Dramatic, indeed. Women now make up nearly 60 percent of all undergraduate and graduate students. They fill 42 percent of all full-time faculty positions at colleges and universities. And during the 2009–10 academic year, 41 percent of high school athletes — more than 3 million students — were women. This is a far cry from 1971, when only 8 percent of high school athletes were girls. (For more on Title IX’s effect on sports, see the story on page 8.)

“Discrimination takes a terrible toll on a person,” explains Sandler. “Before Title IX, if a woman was being discriminated against, there was nothing she could do. Now with Title IX, she can call it sex discrimination and cite the law. Now there is a way for her to make change happen. Title IX has really increased the confidence, self-esteem, and ambition of women.”

But There Is Still Work to Do

“Title IX remains one of the biggest policy victories of the feminist movement,” says Mink. “Most of the obvious barriers against women in education were struck down when the law was passed. It was gratifying to see the power of the people’s legislation.”

“But at the same time,” she adds, “my mother, who fought many attempts to weaken or kill Title IX’s regulations, anticipated that the road would be slow going and require neverending vigilance to ensure that the regulations were enforced and not changed — and if they were changed, changed in the direction of strengthening them.”

“Life has improved enormously since Title IX,” agrees Sandler. “But there are still pockets that need significant work.”

Take athletics, for example. According to Sandler, major areas of noncompliance continue to exist, particularly in K–12 athletic programs. “Male students have much greater opportunities to participate in high school sports,” she notes. “In fact, most high schools across the country are violating Title IX in some way.”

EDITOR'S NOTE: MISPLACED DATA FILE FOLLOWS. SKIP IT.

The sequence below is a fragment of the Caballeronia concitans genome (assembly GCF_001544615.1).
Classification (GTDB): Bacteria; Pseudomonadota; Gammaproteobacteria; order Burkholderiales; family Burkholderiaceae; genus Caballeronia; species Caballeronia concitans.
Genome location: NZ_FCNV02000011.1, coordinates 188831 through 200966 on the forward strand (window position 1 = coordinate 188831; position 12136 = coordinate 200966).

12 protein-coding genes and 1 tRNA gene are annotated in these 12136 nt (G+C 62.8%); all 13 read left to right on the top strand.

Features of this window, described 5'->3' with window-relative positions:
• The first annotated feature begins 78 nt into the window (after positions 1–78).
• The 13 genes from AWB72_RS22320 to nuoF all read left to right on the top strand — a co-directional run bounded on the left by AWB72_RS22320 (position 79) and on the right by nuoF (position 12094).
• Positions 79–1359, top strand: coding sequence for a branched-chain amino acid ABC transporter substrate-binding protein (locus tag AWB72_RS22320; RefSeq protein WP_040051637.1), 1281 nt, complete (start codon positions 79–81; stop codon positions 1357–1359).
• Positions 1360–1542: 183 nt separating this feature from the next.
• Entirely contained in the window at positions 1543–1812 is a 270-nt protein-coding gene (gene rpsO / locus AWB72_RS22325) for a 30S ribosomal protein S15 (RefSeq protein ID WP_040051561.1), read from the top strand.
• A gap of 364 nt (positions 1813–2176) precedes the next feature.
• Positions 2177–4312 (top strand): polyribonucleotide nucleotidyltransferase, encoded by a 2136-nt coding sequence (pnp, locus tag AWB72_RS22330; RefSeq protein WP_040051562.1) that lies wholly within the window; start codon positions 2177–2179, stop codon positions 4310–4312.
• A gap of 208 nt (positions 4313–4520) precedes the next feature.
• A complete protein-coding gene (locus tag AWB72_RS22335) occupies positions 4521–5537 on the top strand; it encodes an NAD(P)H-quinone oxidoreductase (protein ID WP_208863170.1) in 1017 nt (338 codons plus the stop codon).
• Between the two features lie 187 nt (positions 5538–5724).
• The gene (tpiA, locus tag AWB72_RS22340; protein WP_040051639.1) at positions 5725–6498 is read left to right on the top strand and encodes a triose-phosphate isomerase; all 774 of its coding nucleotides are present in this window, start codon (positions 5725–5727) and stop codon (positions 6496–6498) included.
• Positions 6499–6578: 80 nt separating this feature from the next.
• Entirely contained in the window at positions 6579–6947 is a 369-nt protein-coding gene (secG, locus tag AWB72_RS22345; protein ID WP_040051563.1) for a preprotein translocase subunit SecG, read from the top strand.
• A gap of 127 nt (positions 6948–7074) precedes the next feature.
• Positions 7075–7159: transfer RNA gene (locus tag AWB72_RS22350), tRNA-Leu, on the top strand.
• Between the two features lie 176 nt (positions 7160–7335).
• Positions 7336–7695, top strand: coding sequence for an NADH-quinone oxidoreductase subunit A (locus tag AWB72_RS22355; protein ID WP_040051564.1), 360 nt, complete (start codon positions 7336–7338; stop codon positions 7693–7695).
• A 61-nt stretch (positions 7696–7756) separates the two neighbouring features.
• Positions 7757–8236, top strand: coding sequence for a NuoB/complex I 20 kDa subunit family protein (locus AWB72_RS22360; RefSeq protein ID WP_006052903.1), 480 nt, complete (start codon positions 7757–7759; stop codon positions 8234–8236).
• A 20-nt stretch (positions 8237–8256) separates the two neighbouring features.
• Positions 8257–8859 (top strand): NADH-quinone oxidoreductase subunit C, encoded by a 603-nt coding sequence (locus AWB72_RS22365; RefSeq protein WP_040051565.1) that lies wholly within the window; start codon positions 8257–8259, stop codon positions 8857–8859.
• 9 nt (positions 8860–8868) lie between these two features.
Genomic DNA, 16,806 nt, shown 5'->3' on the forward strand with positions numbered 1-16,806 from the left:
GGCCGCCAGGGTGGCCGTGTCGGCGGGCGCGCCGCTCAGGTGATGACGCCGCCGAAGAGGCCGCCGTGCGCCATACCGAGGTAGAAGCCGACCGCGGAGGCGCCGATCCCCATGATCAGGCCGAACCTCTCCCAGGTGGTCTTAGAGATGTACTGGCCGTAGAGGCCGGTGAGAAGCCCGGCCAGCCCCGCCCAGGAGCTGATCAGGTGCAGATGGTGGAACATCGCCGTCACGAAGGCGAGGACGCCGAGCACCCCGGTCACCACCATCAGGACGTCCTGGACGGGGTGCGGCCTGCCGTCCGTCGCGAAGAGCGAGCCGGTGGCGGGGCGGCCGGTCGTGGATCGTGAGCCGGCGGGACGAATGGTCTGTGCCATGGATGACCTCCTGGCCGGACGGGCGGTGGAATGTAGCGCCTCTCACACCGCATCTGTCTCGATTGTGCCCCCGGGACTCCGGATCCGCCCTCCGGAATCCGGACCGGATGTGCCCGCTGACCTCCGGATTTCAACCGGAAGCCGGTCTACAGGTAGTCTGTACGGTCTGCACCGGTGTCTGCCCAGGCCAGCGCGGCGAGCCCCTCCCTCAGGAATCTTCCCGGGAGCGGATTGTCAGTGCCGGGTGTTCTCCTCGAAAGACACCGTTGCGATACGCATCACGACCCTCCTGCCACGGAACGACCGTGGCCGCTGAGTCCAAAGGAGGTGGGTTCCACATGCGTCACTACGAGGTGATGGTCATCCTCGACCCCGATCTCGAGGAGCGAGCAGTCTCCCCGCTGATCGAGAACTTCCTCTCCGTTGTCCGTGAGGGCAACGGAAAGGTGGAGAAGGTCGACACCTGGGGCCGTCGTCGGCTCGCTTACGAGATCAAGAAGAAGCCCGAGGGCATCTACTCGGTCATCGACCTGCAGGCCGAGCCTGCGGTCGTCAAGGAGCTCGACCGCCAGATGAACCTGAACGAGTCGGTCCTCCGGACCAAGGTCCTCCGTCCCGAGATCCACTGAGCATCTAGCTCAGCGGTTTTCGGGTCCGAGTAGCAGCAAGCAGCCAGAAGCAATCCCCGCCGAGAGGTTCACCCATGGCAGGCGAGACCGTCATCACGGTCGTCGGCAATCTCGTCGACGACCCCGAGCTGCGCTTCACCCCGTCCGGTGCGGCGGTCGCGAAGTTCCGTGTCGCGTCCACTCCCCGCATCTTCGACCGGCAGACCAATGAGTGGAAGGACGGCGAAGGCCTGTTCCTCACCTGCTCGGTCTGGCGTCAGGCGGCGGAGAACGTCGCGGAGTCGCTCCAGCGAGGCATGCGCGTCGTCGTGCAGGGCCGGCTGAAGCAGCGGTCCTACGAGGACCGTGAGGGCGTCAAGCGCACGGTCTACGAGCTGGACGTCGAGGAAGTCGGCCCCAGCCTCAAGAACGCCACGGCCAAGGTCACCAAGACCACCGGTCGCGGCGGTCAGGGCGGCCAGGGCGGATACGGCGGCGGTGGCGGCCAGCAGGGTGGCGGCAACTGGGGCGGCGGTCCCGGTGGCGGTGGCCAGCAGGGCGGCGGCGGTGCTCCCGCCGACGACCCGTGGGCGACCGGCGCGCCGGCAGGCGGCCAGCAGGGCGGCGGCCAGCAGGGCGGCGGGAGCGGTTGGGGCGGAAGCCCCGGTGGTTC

Another area of concern is sexual harassment in schools, which remains a part of everyday life in middle and high schools across the country. According to AAUW’s study Crossing the Line: Sexual Harassment at School, nearly half of students in grades 7–12 experienced some form of sexual harassment in the last school year. U.S. Supreme Court rulings have established that sexual harassment of students by employees — such as teachers and coaches — and by other students qualifies as sex discrimination in violation of Title IX. As a result, schools and colleges that receive federal funding must take steps to prevent and stop sexual harassment, sexual assault, and other forms of sexual misconduct on their campuses.

Mink says that much remains to be done to create truly welcoming environments for women and girls. No doubt colleges and universities have made significant strides since the passage of Title IX. However, according to Mink, there are still plenty of venues where, although the doors are officially “open,” women and girls are forced to adapt to longstanding institutional mores.

“We need to reeducate the academy at all levels” so that women and girls are welcome, she says. “This requires overcoming stereotypes that exist in everything from general institutional thinking to scheduling policies and practices.” Mink explains that women experiencing cultural climates of discrimination — rather than a single, identifiable discriminatory policy — will likely face the most difficult obstacles to equity in our time.

“I hope that in 20 years things have vastly improved and Title IX is not needed in an active, everyday kind of way, that it serves as a ballast for when the odd instance of discrimination occurs,” says Mink. “But that is not going to happen easily. And until we get there, Title IX must be present in everyday campus life. Institutions must make information available so people know Title IX is there and available.”

Sandler recalls thinking — naively, she admits — that it would take one year after Title IX was passed for discrimination in education to end. “I now know that this is going to take a little longer, well beyond my lifetime. That’s because Title IX is not just a law — it’s a social revolution. It changes the fundamental relationship between men and women, and that is not easy to do.”

AAUWguest By:   |   November 24, 2014